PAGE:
Network File System (NFS)
NFS allows a system to share directories and files with others over a network. By using NFS, users and programs can access files on remote systems almost as if they were local files.
Some of the most notable benefits that NFS can provide are:
Local workstations use less disk space because commonly used data can be stored on a single machine and still remain accessible to others over the network.
There is no need for users to have separate home directories on every network machine. Home directories could be set up on the NFS server and made available throughout the network.
Storage devices such as floppy disks, CDROM drives, and USB Thumb drives can be used by other machines on the network. This may reduce the number of removable media drives throughout the network.
At a terminal prompt enter the following command to install the NFS Server:
sudo apt install nfs-kernel-server
You can configure the directories to be exported by adding them to the
/etc/exports file. For example:
/ubuntu *(ro,sync,no_root_squash) /home *(rw,sync,no_root_squash)
You can replace * with one of the hostname formats. Make the hostname declaration as specific as possible so unwanted systems cannot access the NFS mount.
To start the NFS server, you can run the following command at a terminal prompt:
sudo systemctl start nfs-kernel-server.service
NFS Client Configuration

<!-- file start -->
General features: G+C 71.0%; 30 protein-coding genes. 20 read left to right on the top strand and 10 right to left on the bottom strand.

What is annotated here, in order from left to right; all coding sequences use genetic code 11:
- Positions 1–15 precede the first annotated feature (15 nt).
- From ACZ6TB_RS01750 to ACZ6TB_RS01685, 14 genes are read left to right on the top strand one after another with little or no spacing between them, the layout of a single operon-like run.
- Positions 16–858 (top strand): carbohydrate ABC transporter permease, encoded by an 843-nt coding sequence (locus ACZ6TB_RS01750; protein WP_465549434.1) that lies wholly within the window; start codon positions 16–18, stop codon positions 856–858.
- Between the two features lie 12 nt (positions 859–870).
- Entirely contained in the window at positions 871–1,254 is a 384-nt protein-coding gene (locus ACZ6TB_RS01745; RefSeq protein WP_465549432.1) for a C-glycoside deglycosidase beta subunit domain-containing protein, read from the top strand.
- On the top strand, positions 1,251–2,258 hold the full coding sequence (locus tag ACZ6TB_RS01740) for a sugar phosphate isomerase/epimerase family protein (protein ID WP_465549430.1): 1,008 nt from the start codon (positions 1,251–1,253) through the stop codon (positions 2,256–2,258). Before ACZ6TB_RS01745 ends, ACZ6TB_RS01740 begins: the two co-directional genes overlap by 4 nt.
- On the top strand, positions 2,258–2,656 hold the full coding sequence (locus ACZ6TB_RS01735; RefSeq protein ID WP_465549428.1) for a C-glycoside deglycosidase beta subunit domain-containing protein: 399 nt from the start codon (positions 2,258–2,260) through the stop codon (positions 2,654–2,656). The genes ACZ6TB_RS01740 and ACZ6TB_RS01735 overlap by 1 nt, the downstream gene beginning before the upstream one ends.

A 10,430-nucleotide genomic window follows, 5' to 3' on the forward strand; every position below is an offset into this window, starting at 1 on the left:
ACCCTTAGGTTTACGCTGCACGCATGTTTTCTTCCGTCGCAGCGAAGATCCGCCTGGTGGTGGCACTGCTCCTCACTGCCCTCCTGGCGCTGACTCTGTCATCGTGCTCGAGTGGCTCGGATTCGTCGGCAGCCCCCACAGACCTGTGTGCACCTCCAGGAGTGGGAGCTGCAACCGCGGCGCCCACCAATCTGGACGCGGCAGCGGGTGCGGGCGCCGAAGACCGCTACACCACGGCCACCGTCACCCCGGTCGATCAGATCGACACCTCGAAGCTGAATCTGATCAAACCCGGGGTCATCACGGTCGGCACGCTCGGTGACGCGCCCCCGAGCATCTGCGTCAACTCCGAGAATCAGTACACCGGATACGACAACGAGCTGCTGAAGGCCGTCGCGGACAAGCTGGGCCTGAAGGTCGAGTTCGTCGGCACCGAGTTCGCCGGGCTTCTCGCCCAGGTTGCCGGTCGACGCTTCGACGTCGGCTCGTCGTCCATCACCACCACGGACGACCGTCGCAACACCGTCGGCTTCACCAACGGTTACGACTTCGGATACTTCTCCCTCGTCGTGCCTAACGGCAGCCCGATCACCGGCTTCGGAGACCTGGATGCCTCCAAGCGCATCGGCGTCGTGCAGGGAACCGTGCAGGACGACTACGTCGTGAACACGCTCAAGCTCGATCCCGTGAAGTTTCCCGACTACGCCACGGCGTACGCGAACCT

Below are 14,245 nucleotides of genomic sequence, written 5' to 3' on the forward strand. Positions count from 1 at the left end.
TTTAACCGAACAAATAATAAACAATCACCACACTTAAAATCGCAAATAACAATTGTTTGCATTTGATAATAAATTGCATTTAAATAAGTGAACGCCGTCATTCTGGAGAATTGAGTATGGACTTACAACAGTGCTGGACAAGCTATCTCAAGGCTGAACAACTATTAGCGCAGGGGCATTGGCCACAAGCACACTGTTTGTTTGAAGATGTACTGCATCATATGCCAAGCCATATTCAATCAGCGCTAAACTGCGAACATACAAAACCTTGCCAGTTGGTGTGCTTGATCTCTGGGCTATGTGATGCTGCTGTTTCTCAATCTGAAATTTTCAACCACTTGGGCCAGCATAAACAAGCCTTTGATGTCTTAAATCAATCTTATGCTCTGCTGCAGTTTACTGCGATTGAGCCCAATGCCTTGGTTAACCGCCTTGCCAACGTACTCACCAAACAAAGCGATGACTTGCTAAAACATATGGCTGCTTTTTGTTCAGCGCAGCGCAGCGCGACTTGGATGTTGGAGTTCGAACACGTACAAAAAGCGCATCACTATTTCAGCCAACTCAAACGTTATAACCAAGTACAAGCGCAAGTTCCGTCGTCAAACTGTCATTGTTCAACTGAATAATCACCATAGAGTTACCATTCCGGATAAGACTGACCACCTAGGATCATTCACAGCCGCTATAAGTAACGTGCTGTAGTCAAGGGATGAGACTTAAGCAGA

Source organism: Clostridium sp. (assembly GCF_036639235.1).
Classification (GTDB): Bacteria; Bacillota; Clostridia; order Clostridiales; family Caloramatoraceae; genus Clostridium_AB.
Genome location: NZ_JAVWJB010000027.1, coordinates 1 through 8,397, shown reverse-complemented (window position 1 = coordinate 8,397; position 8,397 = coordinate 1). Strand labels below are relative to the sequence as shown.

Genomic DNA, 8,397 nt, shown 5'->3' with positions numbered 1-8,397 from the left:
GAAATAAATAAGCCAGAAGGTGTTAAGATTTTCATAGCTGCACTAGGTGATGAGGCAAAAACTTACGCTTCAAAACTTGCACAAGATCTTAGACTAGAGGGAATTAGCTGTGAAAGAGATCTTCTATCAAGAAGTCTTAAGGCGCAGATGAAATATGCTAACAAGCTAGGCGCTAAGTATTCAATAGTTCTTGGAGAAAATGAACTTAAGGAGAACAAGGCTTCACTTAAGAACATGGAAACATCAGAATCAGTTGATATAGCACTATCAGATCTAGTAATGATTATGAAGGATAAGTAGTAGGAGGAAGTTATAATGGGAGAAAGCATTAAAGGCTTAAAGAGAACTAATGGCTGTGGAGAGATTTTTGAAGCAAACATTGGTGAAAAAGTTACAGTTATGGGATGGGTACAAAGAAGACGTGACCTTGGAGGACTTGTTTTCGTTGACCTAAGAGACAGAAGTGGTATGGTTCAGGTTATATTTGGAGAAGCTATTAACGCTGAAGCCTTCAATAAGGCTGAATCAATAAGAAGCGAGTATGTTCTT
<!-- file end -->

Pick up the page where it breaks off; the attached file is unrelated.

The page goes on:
Use the mount command to mount a shared NFS directory from another machine, by typing a command line similar to the following at a terminal prompt:
sudo mount example.hostname.com:/ubuntu /local/ubuntu
The mount point directory
/local/ubuntumust exist. There should be no files or subdirectories in the
An alternate way to mount an NFS share from another machine is to add a line to the
/etc/fstab file. The line must state the hostname of the NFS server, the directory on the server being exported, and the directory on the local machine where the NFS share is to be mounted.
The general syntax for the line in
/etc/fstab file is as follows:
example.hostname.com:/ubuntu /local/ubuntu nfs rsize=8192,wsize=8192,timeo=14,intr
If you have trouble mounting an NFS share, make sure the nfs-common package is installed on your client. To install nfs-common enter the following command at the terminal prompt:
sudo apt install nfs-common